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Do I have to do night shifts?

  • 4 Comments

Can you advise a student nurse who can’t handle night shift work? 

I need advice on which nursing jobs I can do that don’t involve night shifts.

I am a newly qualified nurse, and while I am aware that practice nursing is 9-5, I’ve heard that it’s unlikely that it would be my first job when I qualify. So is there anything else like this that I might have a chance of getting?

I’ve done a week of night shifts during training, and it didn’t get any better or easier. Far from it. I struggled through every time, and felt jet-lagged for days after.

Please, somebody tell me there’s a role for me in nursing that doesn’t involve night shifts!

  • 4 Comments

Readers' comments (4)

  • you only had one weeks worth of nights- evauate where you were sleeping,why you could not sleep and then proceed. It is most unlikely you can get a day time job yet .and if that is your sole motivation in getting a job long-term it may not be in your best interests- come on are you going to say at interviews i want this job because I cant stand working nights!Gain more experience and qualifications then HR or Occupation health careers could be options. I do find it concerning not one person has bothered to give you advice.

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  • A department such as day surgery, outpatients or district nursing would all be places that don't generally involve nights. I have worked with nurses in the past who have really struggled with nights so don't feel as if you're the only one! Hope this helps =)

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  • Realistically, jobs that offer no night shifts are much sought after and go to those who are sufficiently experienced to undertake them. Consider yourself fortunate you have only done a week. I did 3 months a year in my training and was constantly exhausted. Now I do a week every month and it hasn't got any better. Internal rotation is a reality in 90% of nursing jobs. I suggest you try teaching.

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  • No, you don't have to get a job which involves night shifts, even if you are a newly qualified nurse. I lasted a year on a ward for my first job; the constant switching between days and night shifts, especially doing four 12.5 hour nights in a row, really messed me up. I now work in an endoscopy unit, do an overnight on call shift once every two months, and just work days apart from that, and I'm much happier/healthier :). I didn't say it in my interview, but my main motivation for the job was escaping nights!!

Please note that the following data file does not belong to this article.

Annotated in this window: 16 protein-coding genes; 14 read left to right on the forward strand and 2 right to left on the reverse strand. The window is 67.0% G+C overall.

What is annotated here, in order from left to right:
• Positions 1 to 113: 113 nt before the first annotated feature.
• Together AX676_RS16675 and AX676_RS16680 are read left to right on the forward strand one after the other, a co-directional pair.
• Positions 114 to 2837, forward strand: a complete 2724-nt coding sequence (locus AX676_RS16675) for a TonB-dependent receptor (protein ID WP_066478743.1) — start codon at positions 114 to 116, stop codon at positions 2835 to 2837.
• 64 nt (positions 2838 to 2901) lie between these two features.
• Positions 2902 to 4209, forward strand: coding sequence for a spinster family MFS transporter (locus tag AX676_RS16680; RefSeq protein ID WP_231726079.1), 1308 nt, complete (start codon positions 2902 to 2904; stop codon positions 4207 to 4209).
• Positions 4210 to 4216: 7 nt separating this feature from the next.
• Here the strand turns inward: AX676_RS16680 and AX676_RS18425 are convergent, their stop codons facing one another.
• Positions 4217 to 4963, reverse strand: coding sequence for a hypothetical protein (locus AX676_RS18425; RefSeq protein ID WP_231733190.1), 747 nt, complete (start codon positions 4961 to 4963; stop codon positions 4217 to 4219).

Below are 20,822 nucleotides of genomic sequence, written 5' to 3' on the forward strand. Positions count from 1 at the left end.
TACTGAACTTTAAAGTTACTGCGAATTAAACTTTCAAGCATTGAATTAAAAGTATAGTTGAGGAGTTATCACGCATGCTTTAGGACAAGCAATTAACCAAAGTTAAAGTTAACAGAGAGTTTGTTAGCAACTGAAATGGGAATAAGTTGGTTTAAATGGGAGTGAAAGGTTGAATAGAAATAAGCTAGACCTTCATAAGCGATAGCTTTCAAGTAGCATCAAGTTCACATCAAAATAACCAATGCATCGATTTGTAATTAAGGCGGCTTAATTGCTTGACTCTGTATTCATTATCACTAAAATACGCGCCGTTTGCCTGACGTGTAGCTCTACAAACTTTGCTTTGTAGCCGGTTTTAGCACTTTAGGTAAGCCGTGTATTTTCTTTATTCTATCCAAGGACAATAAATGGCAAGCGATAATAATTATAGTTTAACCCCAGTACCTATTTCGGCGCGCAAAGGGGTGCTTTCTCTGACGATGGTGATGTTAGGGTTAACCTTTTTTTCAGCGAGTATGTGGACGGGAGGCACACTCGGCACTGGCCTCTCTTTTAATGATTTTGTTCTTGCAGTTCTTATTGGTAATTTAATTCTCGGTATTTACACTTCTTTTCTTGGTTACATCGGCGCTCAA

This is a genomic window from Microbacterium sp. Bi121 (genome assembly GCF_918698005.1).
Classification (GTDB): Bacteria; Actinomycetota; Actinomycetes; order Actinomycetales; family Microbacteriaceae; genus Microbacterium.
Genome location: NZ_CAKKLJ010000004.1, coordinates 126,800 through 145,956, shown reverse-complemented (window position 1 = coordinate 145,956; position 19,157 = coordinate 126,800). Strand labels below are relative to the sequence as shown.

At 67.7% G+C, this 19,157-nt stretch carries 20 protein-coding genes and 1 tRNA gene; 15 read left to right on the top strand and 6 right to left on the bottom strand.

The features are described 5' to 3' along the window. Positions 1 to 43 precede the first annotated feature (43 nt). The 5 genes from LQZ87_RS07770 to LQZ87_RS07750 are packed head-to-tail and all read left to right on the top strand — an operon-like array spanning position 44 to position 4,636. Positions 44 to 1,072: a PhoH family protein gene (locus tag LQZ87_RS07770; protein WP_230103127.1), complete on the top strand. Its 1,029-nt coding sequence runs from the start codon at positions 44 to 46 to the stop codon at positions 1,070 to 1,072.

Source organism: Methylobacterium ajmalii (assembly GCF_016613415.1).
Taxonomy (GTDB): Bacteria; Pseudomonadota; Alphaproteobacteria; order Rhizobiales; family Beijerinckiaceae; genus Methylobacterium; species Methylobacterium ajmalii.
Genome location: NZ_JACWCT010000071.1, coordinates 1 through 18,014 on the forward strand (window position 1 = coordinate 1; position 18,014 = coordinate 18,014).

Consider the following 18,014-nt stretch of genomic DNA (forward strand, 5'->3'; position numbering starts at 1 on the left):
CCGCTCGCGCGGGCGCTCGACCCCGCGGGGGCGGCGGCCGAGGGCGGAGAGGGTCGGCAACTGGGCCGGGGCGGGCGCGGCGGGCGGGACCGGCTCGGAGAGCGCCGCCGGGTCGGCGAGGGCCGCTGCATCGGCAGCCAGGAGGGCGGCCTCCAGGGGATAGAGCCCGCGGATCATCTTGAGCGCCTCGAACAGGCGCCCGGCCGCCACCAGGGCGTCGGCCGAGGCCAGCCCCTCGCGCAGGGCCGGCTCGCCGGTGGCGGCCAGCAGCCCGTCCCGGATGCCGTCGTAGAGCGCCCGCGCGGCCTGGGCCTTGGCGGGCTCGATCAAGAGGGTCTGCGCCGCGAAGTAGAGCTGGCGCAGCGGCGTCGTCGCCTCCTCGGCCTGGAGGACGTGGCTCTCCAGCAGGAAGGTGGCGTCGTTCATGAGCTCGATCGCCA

I would think about what kind of area you are interested in, and brainstorm some ideas. Don't be afraid to ask about shift patterns at interviews; my friend has recently moved from a ward where she was doing nights every week to another one where they actually have permanent night staff, so she does like one every couple of months now :).

    Possible Ideas for Newly Qualifieds:
    Endoscopy (might have to do overnight on calls)
    Day Surgery Units (also maybe General Theatres; at the hospital I work at they have separate day and night staff)
    Imaging/X-Ray (might have to do overnight on calls)
    Dialysis Units (might have to do overnight on calls)
    Outpatient Clinics
    Chemotherapy Units (senior nurses usually have an on call phone overnight in case patients need advice I think)
    Cardiac Catheter Lab (might have to do overnight on calls)
    District Nursing

    Jobs you probably need experience for (but you never know!):
    Practice Nursing
    Prison Nursing
    Pre-Op Assessment Units
    Discharge Lounge
    Research Nursing
    Fertility Clinics
    Occupational Health

    Good Luck!

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